In recent years late spring rains and prevailing drought conditions have put many livestock farmers under severe pressure, especially those who have relied on post-harvest crop residues in combination with natural grassland (veld) to carry their stock. Reductions in maize planting and additional losses in dry matter from veld due to drought conditions have resulted significant deficits in fodder flows. In the light of the above, consideration should be given to the establishment of permanent pastures on marginal lands. This would serve several purposes, including the conservation of the top soil by ensuring permanent ground cover, and also provide a source of early grazing in spring with the additional potential to harvest several cuts of hay during the summer months to ensure a fodder bank for winter. Eragrostis curvula( E. curvula) also known as “Weeping Love Grass” and “Oulandsgras” was one of four grass species that was selected as a result of the international recognition of the importance of grassland productivity and soil conservation, and is one of the most important pasture grasses in South Africa. E. curvula is easy to establish and generally persists longer than many other species. It has been used with great success for grazing, hay production, a lay pasture after pototo and tobacco production and has played an important role in the prevention of soil erosion by stabilisation of road verges and disturbed soil. There are numerous cultivars available in the market some of which include Ermelo, Agpal, Umgeni, PUK E3, PUK E436 and American Leafy. E. curvula is a tufted subtopical grass with an extensive root system which helps build soil structure. It will survive in areas receiving 400 -1000 mm of rainfall per year and can tolerate soil acid saturations in excess of 70%. It typically grows from September through to March as seen in Graph 1: A well managed pasture may yield four cuts per season if the prevailing conditions are condusive to growth while in drier areas one or two cuts may be achieved. E. curvula yield is a function of rainfall, temperature and nitrogen application and may vary due to geographic location ranging from an excess of 12 tons /ha in the northern areas of the Eastern Cape, Midlands and Northern Kwa Zulu Natal and the cooler areas in eastern Mpumalanga, 6-8 tons/ha in the Free State, 8-10 tons/ha in Gauteng and tapering to 4-6 tons/ha in the western regions of the country. Dry matter yields in excess of 14 tons per ha are attainable with a good fertilization program; even with erratic rainfall, reasonable dry matter and protein yields are attainable, as shown in Graphs 2 – 4 below: Application of N determines dry matter production and improves palatability; additionally, adequate potassium (K) is essential to ensure high yields are maintained. E. curvula is an efficient forager of K, it is important to carry out regular soil tests to ensure that soil K-levels are not ‘mined’ in high production pastures which will result in significant losses in production. Furthermore, when planning N applications take into…
AFRIKAANS: Maak Ammoniumsulfaat deel van jou bemestingsprogram Specific applications of Ammonium Sulphate may serve as an important source of Nitrogen (21% N) and Sulphur (24%S), for crop production. Ammonium Sulphate can generally be regarded as a suitable supplemental source of nitrogen (N), which can address all Sulphur(S) requirements. Under specific conditions the use of Ammonium Sulphate can result in higher grain yields compared to other N-sources when used as the primary N-source. Before planting Large quantities of Ammonium Sulphate can be broadcast before planting under Centre Pivot Irrigation, especially when soil pH is high and where considerable quantities of plant residues are incorporated in the soil. The volatilization of Ammonium Sulphate is relatively low compared to other N sources, however volatilization can be significant under alkaline conditions and therefore Ammonium Sulphate should rather be incorporated. The application of Ammonium Sulphate as the main source of N before planting could result in higher grain yields compared to other N-sources under specific conditions (Figure 1). Possible reasons for higher yields obtained with Ammonium Sulphate compared to other N-Sources as in Figure 1: Wheat response to S due to S-deficiency in the soil. Less leaching compared to other N-Sources. Under strong alkaline conditions the greater acidifying effect of Ammonium Sulphate can enhance the uptake of other plant nutrients. In Plant Mixtures All N in Ammonium Sulphate is in the ammonium (NH4+) form while most crops prefer a combination of both nitrate (NO3–) and ammonium. Furthermore the conversion of ammonium-N to nitrate-N is usually very slow when band placed. Relatively small amounts of Ammonium Sulphate are incorporated in some granular and liquid plant mixtures to increase the sulphur and ammonium content. Extra ammonium in the plant mixture will accordingly reduce leaching of N in the plant mixture. The application of Ammonium Sulphate as the only source of N in plant mixtures is not recommended. After planting Large quantities of Ammonium Sulphate can be broadcast after planting as the main N-source, either through spreading or Centre Pivot applications. As previously indicated soil incorporation is preferred. The practice of applying up to 100kg Ammonium Sulphate/ha over maize plant rows directly after planting serves as an insurance against possible leaching losses of N in plant mixtures and an effective way of meeting all crop S requirements. The band placement of large quantities of Ammonium Sulphate as the main source of N after planting is not recommended. Mixtures of LAN and Ammonium Sulphate in a ratio of 75% LAN : 25% Ammonium Sulphate (marketed as KANAS by some local fertilizer suppliers) combines the optimal benefits of both products and contains 26.25% N and 6% S. This ratio of N : S closely resembles the requirement of many crops, with the added benefit that the N is applied in both the ammonium and nitrate forms. Similarly AS is mixed with Ammonium Nitrate Solution to provide a liquid product called Ammonium Sulphate Nitrate (ASN) containing 18% N and 2.4% S. Relatively large quantities of either KANAS or ASN may be…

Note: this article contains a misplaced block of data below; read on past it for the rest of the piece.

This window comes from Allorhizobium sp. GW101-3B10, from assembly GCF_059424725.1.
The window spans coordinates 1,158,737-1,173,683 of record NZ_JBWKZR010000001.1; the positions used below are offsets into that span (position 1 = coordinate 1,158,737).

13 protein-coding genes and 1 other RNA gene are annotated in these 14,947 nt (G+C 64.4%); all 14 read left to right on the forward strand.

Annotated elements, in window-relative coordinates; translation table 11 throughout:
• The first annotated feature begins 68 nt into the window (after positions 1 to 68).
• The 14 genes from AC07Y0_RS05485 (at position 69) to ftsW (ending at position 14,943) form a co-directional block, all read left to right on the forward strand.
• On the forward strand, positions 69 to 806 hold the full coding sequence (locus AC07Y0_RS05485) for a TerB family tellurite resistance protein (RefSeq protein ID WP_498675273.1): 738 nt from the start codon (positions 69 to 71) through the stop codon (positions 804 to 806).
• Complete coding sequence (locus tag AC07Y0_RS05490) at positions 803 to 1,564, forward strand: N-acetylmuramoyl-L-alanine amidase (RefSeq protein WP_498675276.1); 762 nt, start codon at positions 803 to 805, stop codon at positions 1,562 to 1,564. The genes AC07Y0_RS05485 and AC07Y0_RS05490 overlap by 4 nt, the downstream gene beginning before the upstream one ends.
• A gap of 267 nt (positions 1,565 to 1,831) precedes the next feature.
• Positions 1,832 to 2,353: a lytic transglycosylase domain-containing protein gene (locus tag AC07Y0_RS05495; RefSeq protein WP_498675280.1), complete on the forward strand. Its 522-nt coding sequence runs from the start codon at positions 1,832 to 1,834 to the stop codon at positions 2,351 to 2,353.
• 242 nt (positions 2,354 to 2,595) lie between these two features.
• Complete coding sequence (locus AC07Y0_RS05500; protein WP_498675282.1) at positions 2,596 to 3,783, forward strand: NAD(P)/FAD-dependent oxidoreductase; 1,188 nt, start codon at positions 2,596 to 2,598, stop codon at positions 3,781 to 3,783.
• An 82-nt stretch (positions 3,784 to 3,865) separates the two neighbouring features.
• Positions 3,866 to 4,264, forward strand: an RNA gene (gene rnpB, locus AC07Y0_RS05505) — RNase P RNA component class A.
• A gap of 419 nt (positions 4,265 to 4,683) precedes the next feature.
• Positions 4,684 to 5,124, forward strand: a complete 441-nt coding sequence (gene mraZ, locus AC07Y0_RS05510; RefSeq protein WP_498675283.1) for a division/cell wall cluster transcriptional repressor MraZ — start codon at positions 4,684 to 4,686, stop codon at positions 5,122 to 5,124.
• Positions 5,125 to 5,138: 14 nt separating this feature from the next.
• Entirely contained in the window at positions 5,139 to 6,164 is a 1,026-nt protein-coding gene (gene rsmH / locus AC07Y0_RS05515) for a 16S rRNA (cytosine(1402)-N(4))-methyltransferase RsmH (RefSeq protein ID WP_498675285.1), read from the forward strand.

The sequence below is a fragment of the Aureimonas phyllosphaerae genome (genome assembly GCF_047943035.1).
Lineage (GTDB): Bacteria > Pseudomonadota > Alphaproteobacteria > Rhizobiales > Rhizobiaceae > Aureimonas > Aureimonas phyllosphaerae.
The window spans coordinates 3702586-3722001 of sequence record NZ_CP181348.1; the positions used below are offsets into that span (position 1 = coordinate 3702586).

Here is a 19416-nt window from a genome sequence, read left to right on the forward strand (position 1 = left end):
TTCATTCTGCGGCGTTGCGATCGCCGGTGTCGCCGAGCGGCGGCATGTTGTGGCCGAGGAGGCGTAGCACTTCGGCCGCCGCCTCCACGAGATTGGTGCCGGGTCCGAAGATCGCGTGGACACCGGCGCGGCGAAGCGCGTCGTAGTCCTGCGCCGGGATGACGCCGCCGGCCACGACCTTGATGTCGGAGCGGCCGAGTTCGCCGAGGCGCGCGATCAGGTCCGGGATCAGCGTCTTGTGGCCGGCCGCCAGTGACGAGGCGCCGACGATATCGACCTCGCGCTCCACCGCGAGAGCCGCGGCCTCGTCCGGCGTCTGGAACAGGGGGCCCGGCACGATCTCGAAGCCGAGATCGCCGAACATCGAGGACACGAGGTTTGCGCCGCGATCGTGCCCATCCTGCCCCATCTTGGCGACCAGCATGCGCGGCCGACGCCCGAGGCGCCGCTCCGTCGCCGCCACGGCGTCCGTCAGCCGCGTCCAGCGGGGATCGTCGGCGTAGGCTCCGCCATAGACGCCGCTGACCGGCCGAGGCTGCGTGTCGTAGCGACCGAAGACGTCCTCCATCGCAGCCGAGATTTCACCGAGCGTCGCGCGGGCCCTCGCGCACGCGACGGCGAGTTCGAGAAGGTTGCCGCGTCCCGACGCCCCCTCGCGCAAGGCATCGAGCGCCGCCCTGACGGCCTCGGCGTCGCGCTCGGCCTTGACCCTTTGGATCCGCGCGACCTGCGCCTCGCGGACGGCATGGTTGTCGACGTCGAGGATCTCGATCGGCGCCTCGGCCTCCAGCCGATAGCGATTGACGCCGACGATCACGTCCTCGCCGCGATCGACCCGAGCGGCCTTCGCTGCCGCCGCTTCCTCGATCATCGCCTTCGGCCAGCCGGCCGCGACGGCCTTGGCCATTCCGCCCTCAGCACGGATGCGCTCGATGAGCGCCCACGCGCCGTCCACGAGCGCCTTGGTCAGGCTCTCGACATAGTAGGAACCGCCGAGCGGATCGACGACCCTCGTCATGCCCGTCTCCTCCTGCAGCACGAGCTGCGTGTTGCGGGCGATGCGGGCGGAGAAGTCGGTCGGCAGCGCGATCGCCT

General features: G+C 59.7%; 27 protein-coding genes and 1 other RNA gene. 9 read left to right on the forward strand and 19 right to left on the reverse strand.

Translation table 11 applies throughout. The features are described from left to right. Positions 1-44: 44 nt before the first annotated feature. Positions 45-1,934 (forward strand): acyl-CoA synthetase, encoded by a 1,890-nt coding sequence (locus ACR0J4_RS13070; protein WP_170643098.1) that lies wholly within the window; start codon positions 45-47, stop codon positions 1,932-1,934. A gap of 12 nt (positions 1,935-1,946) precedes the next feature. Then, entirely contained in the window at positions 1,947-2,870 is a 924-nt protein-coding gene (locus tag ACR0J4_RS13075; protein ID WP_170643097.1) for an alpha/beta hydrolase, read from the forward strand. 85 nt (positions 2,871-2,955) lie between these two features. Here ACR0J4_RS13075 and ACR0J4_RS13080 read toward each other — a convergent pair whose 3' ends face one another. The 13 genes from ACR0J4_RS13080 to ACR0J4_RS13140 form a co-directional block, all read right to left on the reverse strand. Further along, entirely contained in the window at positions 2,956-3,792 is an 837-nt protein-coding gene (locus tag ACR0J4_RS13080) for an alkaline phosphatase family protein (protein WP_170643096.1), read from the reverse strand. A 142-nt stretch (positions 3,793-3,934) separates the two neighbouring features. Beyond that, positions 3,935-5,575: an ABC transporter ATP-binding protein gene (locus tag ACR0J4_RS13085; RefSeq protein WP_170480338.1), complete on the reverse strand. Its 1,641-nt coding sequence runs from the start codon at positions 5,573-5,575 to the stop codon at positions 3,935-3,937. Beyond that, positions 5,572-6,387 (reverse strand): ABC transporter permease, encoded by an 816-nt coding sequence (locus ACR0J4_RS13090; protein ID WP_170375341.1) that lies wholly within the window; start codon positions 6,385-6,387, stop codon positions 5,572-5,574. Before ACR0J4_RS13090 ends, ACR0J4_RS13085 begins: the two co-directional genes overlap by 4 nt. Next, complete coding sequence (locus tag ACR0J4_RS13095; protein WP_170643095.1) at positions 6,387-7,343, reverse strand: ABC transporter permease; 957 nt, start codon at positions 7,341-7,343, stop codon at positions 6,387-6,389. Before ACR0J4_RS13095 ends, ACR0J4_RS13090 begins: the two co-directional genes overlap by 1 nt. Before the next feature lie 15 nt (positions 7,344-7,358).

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Dr Neil Miles consulting soil scientist
Neil Miles is a consulting soil scientist based in Mount Edgecombe. Prior to entering into consultancy, he spent 28 years with the KZN Department of Agriculture, as a research scientist and research manager, followed by 10 years in research and advisory work with the South African Sugarcane Research Institute (SASRI).
Neil played a leading role in the development of both the Cedara Fertilizer Advisory Service and SASRI’s Fertiliser Advisory Service (FAS). His PhD, through the University of Natal, focused on the nutrition of intensive pastures. Neil’s particular interests are soil health and the nutrition of crops and pastures.
Contact Neil: email@example.com